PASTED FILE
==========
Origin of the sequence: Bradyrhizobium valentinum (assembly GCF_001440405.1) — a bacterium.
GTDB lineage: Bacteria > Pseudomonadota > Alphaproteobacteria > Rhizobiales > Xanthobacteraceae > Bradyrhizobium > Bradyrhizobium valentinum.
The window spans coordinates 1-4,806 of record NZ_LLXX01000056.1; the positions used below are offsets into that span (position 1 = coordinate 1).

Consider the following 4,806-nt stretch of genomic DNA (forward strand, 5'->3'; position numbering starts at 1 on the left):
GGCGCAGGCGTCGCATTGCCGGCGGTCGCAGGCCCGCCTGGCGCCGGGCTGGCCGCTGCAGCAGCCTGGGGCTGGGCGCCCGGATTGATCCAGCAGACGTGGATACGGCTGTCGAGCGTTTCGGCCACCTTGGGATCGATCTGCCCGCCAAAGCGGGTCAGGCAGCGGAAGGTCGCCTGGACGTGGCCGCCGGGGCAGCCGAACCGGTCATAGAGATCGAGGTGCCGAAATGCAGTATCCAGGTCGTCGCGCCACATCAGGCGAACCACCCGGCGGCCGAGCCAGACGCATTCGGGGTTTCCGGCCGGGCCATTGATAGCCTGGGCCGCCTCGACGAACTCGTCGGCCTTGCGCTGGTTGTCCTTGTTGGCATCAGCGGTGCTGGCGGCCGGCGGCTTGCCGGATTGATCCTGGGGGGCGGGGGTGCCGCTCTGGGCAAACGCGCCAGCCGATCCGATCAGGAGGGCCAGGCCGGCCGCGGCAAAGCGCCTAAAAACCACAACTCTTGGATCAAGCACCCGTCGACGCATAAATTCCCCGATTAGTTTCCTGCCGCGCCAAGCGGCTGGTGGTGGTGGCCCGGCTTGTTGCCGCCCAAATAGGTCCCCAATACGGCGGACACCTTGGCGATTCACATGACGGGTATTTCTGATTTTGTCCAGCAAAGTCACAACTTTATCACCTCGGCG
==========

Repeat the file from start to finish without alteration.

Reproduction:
Origin of the sequence: Bradyrhizobium valentinum (assembly GCF_001440405.1) — a bacterium.
GTDB lineage: Bacteria > Pseudomonadota > Alphaproteobacteria > Rhizobiales > Xanthobacteraceae > Bradyrhizobium > Bradyrhizobium valentinum.
The window spans coordinates 1-4,806 of record NZ_LLXX01000056.1; the positions used below are offsets into that span (position 1 = coordinate 1).

Consider the following 4,806-nt stretch of genomic DNA (forward strand, 5'->3'; position numbering starts at 1 on the left):
GGCGCAGGCGTCGCATTGCCGGCGGTCGCAGGCCCGCCTGGCGCCGGGCTGGCCGCTGCAGCAGCCTGGGGCTGGGCGCCCGGATTGATCCAGCAGACGTGGATACGGCTGTCGAGCGTTTCGGCCACCTTGGGATCGATCTGCCCGCCAAAGCGGGTCAGGCAGCGGAAGGTCGCCTGGACGTGGCCGCCGGGGCAGCCGAACCGGTCATAGAGATCGAGGTGCCGAAATGCAGTATCCAGGTCGTCGCGCCACATCAGGCGAACCACCCGGCGGCCGAGCCAGACGCATTCGGGGTTTCCGGCCGGGCCATTGATAGCCTGGGCCGCCTCGACGAACTCGTCGGCCTTGCGCTGGTTGTCCTTGTTGGCATCAGCGGTGCTGGCGGCCGGCGGCTTGCCGGATTGATCCTGGGGGGCGGGGGTGCCGCTCTGGGCAAACGCGCCAGCCGATCCGATCAGGAGGGCCAGGCCGGCCGCGGCAAAGCGCCTAAAAACCACAACTCTTGGATCAAGCACCCGTCGACGCATAAATTCCCCGATTAGTTTCCTGCCGCGCCAAGCGGCTGGTGGTGGTGGCCCGGCTTGTTGCCGCCCAAATAGGTCCCCAATACGGCGGACACCTTGGCGATTCACATGACGGGTATTTCTGATTTTGTCCAGCAAAGTCACAACTTTATCACCTCGGCG